On return to the university we were shown how wildlife had found a home in many unexpected areas, including snake eggs which we saw inside electricity boxes.

After an amazing experience with one of the most  enthusiastic people  we had time for lunch in the university canteen. Although not before an encounter with a rattlesnake. This had been radio-tagged for research, its presence likely being unknown by many of the FGCU students.


An inner campus lake- home to an alligator

On leaving the canteen we also noticed an alligator swimming in a constructed lake which perfectly summed up how FGCU was not just surrounded by nature but also filled with it.

Panther Talk

We then had a short talk with Florida panther education officers. The Florida panther is a cougar (Felis concolor) subspecies know as Puma concolor coryi or Puma concolor couguar. We were told that the Florida panthers historic range is now much reduced in size and only ~180 individuals remain with 16 of these currently radio collared.


There are three major causes of death;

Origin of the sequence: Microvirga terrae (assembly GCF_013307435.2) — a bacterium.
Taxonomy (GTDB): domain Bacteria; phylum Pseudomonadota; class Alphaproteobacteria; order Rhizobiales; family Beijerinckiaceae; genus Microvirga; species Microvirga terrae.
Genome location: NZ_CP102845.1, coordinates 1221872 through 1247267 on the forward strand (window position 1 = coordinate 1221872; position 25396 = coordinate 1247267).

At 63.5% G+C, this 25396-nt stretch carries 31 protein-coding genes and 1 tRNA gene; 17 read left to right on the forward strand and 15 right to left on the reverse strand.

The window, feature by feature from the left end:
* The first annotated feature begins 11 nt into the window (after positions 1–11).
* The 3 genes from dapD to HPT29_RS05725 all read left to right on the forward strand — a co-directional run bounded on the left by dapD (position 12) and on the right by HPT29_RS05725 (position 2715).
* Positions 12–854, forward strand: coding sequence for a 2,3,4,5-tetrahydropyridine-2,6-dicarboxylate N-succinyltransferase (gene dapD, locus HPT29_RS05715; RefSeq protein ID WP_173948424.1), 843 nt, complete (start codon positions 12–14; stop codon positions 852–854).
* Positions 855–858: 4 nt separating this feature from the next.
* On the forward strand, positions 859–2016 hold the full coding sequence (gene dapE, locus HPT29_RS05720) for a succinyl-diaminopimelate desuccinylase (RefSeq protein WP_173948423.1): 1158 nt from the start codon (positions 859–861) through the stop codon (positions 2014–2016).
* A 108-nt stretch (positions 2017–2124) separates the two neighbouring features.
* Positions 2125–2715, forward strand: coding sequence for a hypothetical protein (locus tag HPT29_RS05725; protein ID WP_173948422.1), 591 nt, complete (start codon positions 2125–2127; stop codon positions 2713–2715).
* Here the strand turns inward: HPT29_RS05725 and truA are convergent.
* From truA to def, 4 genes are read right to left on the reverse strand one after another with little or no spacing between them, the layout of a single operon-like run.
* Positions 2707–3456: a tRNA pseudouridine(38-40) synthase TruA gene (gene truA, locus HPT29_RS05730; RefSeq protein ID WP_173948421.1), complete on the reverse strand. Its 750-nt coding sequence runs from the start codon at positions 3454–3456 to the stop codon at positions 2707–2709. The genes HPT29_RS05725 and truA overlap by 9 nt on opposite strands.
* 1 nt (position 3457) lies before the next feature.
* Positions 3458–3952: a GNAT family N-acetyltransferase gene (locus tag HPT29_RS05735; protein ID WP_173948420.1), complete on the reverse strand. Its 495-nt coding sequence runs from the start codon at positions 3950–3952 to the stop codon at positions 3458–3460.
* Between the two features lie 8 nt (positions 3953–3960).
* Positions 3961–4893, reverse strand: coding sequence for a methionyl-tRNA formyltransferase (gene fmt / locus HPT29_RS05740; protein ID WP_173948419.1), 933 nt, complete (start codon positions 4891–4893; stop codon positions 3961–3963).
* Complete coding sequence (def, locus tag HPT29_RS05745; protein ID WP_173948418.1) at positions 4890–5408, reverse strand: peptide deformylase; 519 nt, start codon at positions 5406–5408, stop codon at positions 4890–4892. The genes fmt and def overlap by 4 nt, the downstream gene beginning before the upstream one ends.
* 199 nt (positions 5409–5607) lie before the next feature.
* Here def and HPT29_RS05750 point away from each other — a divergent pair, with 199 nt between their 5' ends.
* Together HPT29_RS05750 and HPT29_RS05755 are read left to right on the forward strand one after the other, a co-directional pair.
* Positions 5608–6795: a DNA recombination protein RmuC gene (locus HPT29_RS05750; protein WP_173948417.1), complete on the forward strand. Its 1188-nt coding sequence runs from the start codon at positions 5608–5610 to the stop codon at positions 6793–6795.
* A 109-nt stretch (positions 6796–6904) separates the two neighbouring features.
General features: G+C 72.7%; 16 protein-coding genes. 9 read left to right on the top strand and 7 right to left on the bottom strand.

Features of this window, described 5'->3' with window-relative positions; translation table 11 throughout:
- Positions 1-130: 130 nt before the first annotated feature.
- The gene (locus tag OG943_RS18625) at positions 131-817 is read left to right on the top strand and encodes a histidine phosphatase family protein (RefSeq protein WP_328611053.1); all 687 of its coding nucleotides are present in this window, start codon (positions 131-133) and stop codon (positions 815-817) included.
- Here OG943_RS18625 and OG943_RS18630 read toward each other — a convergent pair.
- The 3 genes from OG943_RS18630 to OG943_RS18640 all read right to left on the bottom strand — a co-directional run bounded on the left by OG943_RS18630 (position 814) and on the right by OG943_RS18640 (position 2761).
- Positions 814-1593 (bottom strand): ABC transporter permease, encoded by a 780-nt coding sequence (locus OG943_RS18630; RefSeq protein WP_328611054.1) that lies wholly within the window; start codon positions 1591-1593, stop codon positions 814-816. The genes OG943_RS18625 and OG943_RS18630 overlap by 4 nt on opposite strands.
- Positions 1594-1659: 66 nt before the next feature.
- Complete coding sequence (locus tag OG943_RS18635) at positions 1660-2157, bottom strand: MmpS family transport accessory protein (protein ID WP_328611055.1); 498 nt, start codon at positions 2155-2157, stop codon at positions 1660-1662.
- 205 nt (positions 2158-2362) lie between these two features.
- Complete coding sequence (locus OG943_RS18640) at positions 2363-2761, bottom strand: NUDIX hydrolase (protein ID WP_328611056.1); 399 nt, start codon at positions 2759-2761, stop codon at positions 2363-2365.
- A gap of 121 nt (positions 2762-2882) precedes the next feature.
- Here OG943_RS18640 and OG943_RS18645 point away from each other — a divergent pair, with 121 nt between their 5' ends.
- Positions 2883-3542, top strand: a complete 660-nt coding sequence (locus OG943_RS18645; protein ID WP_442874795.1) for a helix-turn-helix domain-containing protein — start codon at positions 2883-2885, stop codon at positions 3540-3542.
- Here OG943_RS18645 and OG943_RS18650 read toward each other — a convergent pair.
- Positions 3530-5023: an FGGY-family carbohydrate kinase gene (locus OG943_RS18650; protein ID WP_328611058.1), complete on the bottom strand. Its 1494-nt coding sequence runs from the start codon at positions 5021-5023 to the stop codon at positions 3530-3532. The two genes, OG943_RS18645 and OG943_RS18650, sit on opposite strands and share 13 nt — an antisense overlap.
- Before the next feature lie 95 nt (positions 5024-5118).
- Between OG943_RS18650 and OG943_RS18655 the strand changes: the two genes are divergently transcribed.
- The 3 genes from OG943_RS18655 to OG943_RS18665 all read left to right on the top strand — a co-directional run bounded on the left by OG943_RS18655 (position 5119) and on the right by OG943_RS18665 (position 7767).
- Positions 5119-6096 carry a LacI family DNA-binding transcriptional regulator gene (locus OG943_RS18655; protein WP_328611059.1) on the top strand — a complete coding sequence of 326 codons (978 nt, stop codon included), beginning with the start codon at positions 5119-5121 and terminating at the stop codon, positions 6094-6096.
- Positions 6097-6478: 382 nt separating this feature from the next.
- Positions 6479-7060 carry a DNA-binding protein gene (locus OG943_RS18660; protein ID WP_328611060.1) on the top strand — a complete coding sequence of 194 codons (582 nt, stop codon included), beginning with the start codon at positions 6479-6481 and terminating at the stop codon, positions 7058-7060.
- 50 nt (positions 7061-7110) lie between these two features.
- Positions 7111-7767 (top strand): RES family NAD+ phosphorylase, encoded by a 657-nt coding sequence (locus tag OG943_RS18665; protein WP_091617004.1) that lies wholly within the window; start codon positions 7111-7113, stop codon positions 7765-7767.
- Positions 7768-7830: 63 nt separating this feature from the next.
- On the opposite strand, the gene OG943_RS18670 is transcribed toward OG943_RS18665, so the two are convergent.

• Road collisions with 40 incidennts recorded in 2015.
  • Feline leukaemia as a result of eating infected house cats.
  • Fights amongst Panthers as a result of small territories due to habitat loss not allowing the 200 km2   territory required.

Tracking is undergone looking at scat, scrapes, scratches, kills and drags (where the panther will drag the kill between its belly leaving marks on the ground). Capturing for the attachment of GPS and radio telemetry collars will use these methods in addition to dog tracking. On most occasions dogs will corner the panther so that is heads up a tree where it will be tranquillised.

Panthers that are caught will be treated for feline leukaemia, tattooed a unique number on the back of the ear and fitted with a collar. This process we were told usually begins in February.

Panthers are also monitored using infra-red motion cameras, some of which  are set up under wildlife underpasses (another panther conservation method  to reduce traffic collisions).000000

We were told that as a result of the small population, inbreeding was a problem. Therefore  8 Texas cougars (Puma concolor stanleyana), a closely related subspecies were brought in. This we were told had been a contentious issue amongst conservationists as  these are different subspecies, although with such a small gene pool this had been decided to be the best solution to maximise genetic viability of the population.

After a long day we headed back to Vester all rather envious of the FGCU students who were lucky to be surrounded by an incredible diversity of wildlife.